Construction defect management during the defects and liability period.
Construction defect management, snags, and punch lists are a growing area of concern for construction project managers. With thousands of records to manage, effective cloud-based systems and apps are an invaluable tool to simplify and control this complex and time-consuming process. However, you need to ask yourself “what is the objective in managing defects”? Is the objective to better administer the defects, snagging or punch list process or is the real objective to have zero defects at handover.
Many clients see zero defects at handover as a measure of effective quality control and in some cases mandate this as a pre-requisite for completion payments. Unfortunately, many contractors see defects as a free quality control service provided by their clients and consultants or as a problem for their sub-contractors.
How to achieve zero construction defects
If Zero Defects is the objective then the question is how to achieve this? A good start is to look at how project safety is managed. If the goal is zero accidents, then to achieve this we look at risks and analysis of accident data such as cause and effect. From this, we implement preventive measures to reduce the risk of re-occurrence of accidents. The same principles apply if we want to achieve zero defects at handover. Yet, when was the last time anybody looked at the defects data to develop ways to improve the process for the next job?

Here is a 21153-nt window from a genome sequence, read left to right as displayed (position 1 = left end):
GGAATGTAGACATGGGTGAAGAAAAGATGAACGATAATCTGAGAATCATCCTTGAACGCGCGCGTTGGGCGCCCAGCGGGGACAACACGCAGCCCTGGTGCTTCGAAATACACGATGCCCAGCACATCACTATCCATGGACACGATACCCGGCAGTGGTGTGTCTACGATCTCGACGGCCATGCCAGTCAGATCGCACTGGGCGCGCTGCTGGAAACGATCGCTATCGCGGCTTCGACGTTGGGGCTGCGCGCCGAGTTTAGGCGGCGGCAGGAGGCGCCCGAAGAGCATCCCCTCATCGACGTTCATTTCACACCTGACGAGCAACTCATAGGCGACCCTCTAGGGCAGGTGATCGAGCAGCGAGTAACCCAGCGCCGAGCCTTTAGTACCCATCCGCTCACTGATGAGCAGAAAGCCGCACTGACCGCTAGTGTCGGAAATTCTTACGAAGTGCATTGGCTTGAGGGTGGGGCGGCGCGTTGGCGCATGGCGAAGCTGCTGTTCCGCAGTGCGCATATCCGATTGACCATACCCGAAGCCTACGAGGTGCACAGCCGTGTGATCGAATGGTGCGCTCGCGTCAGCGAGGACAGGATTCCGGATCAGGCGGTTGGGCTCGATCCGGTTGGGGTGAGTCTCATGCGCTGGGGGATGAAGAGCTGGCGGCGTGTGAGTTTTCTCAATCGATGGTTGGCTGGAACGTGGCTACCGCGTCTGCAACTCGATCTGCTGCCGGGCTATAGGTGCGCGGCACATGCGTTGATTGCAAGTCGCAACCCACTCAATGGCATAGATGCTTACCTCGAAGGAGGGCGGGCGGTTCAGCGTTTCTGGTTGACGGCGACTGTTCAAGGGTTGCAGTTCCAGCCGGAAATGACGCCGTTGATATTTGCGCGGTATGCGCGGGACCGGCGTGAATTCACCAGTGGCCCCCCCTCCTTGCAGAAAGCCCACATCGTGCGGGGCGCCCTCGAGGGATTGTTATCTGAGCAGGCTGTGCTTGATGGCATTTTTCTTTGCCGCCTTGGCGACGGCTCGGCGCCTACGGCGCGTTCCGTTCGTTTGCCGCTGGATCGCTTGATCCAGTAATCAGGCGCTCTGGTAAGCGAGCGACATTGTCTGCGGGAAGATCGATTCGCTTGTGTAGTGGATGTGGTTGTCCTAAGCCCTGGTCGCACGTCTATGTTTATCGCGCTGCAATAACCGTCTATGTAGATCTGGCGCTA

A quick summary of the project stats were –
- Major commercial/retail development project – $200m+
- 2500 ‘issues’ raised.
- 2/3 of the issues were classed as ‘Defects’
- 1/3 were classed as ‘In-complete works’
- 25% of the total issues raised related to 3 sub-contractors
- 5% of issues were located on the roof level and 28% were on the ground level
- The volume of defects certainly confirmed the need to use a system to manage the process, with the ability to apply different data codes for reporting
- The use of a cloud-based system to capture ‘In-complete works’ was a sound approach by the project team to reduce the risk of future defects, however, it would have been better if 2/3 were in-complete works (preventive) vs 1/3 as defects
- If the organisation was serious about achieving zero defects then a change in future sub-contractor procurement would certainly be an improvement
- The data did tell us the location however not the relative risk or the cause of the defect eg, design, product or installation
Tips for Zero Defects
- Use a cloud-based defect software in a way that you can effectively measure performance and target areas of risk and cause for future improvement
- Use defect, snagging and punch list data from the software the same way major manufacturers use this to improve product quality and reduce warranty costs
- Develop a consistent approach across all projects so you can compare data and develop credible benchmarks
- Treat the process of managing defects the same as you would site safety, as a means to achieve zero defects
- Use your defect data to identify poor performance as a means to improve future procurement and quality for your next project